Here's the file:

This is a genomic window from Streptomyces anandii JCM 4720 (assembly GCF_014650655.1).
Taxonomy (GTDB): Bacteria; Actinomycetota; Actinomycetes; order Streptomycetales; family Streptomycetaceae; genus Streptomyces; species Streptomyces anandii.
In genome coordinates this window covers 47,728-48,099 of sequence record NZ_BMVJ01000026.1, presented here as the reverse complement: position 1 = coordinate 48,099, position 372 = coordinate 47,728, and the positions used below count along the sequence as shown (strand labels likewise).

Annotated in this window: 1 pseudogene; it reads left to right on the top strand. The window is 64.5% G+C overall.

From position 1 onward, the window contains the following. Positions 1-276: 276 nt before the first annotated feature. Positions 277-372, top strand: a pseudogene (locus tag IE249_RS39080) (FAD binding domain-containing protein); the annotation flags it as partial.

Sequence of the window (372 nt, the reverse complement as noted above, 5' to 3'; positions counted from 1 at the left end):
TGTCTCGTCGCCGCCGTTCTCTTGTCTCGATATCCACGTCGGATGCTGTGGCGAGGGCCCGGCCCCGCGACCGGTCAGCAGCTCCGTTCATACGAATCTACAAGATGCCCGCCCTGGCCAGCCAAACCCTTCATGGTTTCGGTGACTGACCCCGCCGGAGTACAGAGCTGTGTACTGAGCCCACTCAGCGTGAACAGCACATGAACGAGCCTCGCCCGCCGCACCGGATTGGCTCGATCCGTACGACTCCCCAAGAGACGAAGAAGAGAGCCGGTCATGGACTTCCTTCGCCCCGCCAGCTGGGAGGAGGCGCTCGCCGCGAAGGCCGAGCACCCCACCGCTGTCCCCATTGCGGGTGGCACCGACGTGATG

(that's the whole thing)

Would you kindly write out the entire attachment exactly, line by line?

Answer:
This is a genomic window from Streptomyces anandii JCM 4720 (assembly GCF_014650655.1).
Taxonomy (GTDB): Bacteria; Actinomycetota; Actinomycetes; order Streptomycetales; family Streptomycetaceae; genus Streptomyces; species Streptomyces anandii.
In genome coordinates this window covers 47,728-48,099 of sequence record NZ_BMVJ01000026.1, presented here as the reverse complement: position 1 = coordinate 48,099, position 372 = coordinate 47,728, and the positions used below count along the sequence as shown (strand labels likewise).

Annotated in this window: 1 pseudogene; it reads left to right on the top strand. The window is 64.5% G+C overall.

From position 1 onward, the window contains the following. Positions 1-276: 276 nt before the first annotated feature. Positions 277-372, top strand: a pseudogene (locus tag IE249_RS39080) (FAD binding domain-containing protein); the annotation flags it as partial.

Sequence of the window (372 nt, the reverse complement as noted above, 5' to 3'; positions counted from 1 at the left end):
TGTCTCGTCGCCGCCGTTCTCTTGTCTCGATATCCACGTCGGATGCTGTGGCGAGGGCCCGGCCCCGCGACCGGTCAGCAGCTCCGTTCATACGAATCTACAAGATGCCCGCCCTGGCCAGCCAAACCCTTCATGGTTTCGGTGACTGACCCCGCCGGAGTACAGAGCTGTGTACTGAGCCCACTCAGCGTGAACAGCACATGAACGAGCCTCGCCCGCCGCACCGGATTGGCTCGATCCGTACGACTCCCCAAGAGACGAAGAAGAGAGCCGGTCATGGACTTCCTTCGCCCCGCCAGCTGGGAGGAGGCGCTCGCCGCGAAGGCCGAGCACCCCACCGCTGTCCCCATTGCGGGTGGCACCGACGTGATG